2011 Changes to Savings Plans

 People who enjoy the benefits of flex savings accounts (FSAs), health savings accounts (HSAs), and health reimbursement accounts (HRAs) should be aware of two major changes to these plans beginning January 1.

First, employees will no longer be able to use any of these accounts to pay for over-the-counter (OTC) drugs and medicines without a doctor’s prescription.  Excluded OTC items include antacids, pain relievers, cold remedies and the like.  This also applies to any money left over from 2010 and used for purchases in 2011.

However, funds may continue to be used for a variety of medical items and supplies.  These include bandages, contact lenses and cleaning solution, hearing aids and batteries, insulin and diabetes supplies.

A full-color fact sheet, complete with lists of OTC items which do (or do not) require a doctor’s prescription is available online: www.wageworks.com/otcfact.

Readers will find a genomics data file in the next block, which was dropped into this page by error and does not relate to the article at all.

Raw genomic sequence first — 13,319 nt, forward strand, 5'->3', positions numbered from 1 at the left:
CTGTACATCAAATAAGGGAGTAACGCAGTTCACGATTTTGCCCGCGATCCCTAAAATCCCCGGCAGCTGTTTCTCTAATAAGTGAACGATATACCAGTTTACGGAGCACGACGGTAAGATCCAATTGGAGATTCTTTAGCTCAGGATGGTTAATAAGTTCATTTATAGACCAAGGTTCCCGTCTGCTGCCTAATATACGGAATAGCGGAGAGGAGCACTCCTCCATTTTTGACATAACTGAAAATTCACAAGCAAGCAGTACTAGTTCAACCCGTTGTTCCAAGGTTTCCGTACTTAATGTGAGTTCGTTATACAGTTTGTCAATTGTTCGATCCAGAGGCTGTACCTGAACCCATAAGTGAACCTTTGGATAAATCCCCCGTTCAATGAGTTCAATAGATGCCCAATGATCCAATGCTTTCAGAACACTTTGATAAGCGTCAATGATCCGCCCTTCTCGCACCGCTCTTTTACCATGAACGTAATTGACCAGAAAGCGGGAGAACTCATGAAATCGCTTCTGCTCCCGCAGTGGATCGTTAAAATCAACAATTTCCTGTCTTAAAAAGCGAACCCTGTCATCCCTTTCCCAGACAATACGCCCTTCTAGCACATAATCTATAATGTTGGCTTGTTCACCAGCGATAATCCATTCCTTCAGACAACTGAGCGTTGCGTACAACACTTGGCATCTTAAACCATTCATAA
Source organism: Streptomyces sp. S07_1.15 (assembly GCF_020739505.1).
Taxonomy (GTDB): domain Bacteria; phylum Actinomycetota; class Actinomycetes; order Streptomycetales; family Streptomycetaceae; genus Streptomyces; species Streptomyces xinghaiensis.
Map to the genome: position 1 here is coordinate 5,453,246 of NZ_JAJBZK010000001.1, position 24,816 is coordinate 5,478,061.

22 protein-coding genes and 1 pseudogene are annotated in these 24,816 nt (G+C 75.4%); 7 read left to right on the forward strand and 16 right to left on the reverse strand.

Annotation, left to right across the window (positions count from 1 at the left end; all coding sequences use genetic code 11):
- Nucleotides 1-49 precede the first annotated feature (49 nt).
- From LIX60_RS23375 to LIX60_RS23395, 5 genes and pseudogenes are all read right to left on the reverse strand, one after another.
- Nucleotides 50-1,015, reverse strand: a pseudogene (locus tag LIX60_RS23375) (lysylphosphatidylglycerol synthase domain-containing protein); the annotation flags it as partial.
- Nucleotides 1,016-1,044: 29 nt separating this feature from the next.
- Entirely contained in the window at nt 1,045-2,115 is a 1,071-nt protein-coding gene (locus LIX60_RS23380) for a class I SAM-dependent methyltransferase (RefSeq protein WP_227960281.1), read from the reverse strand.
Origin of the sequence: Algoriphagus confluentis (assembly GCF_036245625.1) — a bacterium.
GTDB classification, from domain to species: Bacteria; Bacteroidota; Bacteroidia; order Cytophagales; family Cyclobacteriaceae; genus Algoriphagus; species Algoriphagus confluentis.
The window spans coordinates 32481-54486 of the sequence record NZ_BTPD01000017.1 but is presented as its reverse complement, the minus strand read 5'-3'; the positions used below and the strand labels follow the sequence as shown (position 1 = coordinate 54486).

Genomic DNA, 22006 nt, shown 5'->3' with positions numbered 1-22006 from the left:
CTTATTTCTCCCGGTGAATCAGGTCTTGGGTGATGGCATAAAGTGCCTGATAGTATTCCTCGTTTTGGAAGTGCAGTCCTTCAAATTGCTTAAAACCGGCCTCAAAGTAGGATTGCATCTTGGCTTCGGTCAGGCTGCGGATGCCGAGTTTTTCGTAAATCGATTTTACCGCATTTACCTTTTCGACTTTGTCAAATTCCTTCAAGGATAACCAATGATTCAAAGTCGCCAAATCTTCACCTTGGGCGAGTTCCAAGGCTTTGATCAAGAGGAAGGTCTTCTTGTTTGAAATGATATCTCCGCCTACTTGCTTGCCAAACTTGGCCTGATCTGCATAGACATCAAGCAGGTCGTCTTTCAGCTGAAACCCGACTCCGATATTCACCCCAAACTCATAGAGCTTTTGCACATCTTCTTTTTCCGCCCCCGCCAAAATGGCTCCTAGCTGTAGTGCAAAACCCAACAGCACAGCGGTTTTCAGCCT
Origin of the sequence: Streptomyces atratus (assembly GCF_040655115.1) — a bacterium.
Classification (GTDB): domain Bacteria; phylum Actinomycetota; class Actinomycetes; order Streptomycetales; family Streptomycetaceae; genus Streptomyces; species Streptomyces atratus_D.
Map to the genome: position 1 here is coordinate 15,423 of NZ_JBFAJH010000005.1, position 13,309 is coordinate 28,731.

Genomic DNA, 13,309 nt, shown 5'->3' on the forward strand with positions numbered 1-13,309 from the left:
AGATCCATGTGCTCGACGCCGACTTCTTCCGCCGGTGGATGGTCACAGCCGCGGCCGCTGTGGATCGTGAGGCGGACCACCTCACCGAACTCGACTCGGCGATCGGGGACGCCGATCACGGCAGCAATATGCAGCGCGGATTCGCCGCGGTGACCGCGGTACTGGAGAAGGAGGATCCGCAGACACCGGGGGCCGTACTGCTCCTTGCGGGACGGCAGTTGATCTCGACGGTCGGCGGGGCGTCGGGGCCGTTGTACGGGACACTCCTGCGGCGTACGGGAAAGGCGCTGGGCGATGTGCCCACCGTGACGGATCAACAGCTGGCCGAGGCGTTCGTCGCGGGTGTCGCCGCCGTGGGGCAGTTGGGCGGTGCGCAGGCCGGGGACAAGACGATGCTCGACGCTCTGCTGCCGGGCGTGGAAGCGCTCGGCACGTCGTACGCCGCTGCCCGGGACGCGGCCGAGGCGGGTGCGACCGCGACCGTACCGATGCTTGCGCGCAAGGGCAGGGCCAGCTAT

Finally, the health reform law allows (but does not require) employers to cover an employee’s child up to age 26 in either FSAs or HRAs.  However, parents with HSA plans can pay medical expenses for children only if they are tax dependents.

Beginning in 2013, the health reform law will limit the amount of employee contributions to FSAs only.  Each employee will not be allowed to put more than $2,500 into their FSA for health care.

From the San Francisco Chronicle, October 7, 2010 issue pp. D1 and D7, and the October 12, 2010 issue pp. D1 and D5, and wageworks.com/otcfact.